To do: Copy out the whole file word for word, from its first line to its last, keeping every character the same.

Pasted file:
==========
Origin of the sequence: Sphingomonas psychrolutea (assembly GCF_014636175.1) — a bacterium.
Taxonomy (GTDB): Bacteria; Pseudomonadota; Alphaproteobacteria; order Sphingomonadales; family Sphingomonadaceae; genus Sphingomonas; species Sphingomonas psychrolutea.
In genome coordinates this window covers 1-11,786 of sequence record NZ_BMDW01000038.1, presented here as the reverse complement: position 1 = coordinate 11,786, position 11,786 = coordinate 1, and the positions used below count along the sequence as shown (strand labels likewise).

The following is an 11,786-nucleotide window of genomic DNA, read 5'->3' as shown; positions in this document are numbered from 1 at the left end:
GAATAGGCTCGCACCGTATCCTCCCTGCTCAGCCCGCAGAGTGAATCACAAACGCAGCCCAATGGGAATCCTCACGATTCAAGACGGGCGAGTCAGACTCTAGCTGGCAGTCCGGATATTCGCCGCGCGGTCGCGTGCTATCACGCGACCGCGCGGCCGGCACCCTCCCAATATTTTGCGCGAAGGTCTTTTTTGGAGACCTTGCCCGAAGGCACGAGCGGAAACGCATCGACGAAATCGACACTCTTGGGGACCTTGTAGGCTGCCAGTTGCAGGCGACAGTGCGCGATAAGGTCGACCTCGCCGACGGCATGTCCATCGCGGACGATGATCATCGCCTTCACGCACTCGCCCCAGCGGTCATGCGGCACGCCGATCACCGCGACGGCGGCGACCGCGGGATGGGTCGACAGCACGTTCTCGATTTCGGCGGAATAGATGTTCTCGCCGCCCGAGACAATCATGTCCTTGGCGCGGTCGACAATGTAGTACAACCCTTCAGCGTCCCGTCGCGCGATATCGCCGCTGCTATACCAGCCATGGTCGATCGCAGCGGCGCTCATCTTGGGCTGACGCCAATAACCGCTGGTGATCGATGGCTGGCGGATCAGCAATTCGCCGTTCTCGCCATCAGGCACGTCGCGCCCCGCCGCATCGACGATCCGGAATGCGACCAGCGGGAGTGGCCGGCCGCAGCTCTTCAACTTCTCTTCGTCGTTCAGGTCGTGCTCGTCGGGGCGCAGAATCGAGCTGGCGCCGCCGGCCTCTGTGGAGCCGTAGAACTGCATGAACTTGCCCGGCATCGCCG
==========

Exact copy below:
Origin of the sequence: Sphingomonas psychrolutea (assembly GCF_014636175.1) — a bacterium.
Taxonomy (GTDB): Bacteria; Pseudomonadota; Alphaproteobacteria; order Sphingomonadales; family Sphingomonadaceae; genus Sphingomonas; species Sphingomonas psychrolutea.
In genome coordinates this window covers 1-11,786 of sequence record NZ_BMDW01000038.1, presented here as the reverse complement: position 1 = coordinate 11,786, position 11,786 = coordinate 1, and the positions used below count along the sequence as shown (strand labels likewise).

The following is an 11,786-nucleotide window of genomic DNA, read 5'->3' as shown; positions in this document are numbered from 1 at the left end:
GAATAGGCTCGCACCGTATCCTCCCTGCTCAGCCCGCAGAGTGAATCACAAACGCAGCCCAATGGGAATCCTCACGATTCAAGACGGGCGAGTCAGACTCTAGCTGGCAGTCCGGATATTCGCCGCGCGGTCGCGTGCTATCACGCGACCGCGCGGCCGGCACCCTCCCAATATTTTGCGCGAAGGTCTTTTTTGGAGACCTTGCCCGAAGGCACGAGCGGAAACGCATCGACGAAATCGACACTCTTGGGGACCTTGTAGGCTGCCAGTTGCAGGCGACAGTGCGCGATAAGGTCGACCTCGCCGACGGCATGTCCATCGCGGACGATGATCATCGCCTTCACGCACTCGCCCCAGCGGTCATGCGGCACGCCGATCACCGCGACGGCGGCGACCGCGGGATGGGTCGACAGCACGTTCTCGATTTCGGCGGAATAGATGTTCTCGCCGCCCGAGACAATCATGTCCTTGGCGCGGTCGACAATGTAGTACAACCCTTCAGCGTCCCGTCGCGCGATATCGCCGCTGCTATACCAGCCATGGTCGATCGCAGCGGCGCTCATCTTGGGCTGACGCCAATAACCGCTGGTGATCGATGGCTGGCGGATCAGCAATTCGCCGTTCTCGCCATCAGGCACGTCGCGCCCCGCCGCATCGACGATCCGGAATGCGACCAGCGGGAGTGGCCGGCCGCAGCTCTTCAACTTCTCTTCGTCGTTCAGGTCGTGCTCGTCGGGGCGCAGAATCGAGCTGGCGCCGCCGGCCTCTGTGGAGCCGTAGAACTGCATGAACTTGCCCGGCATCGCCG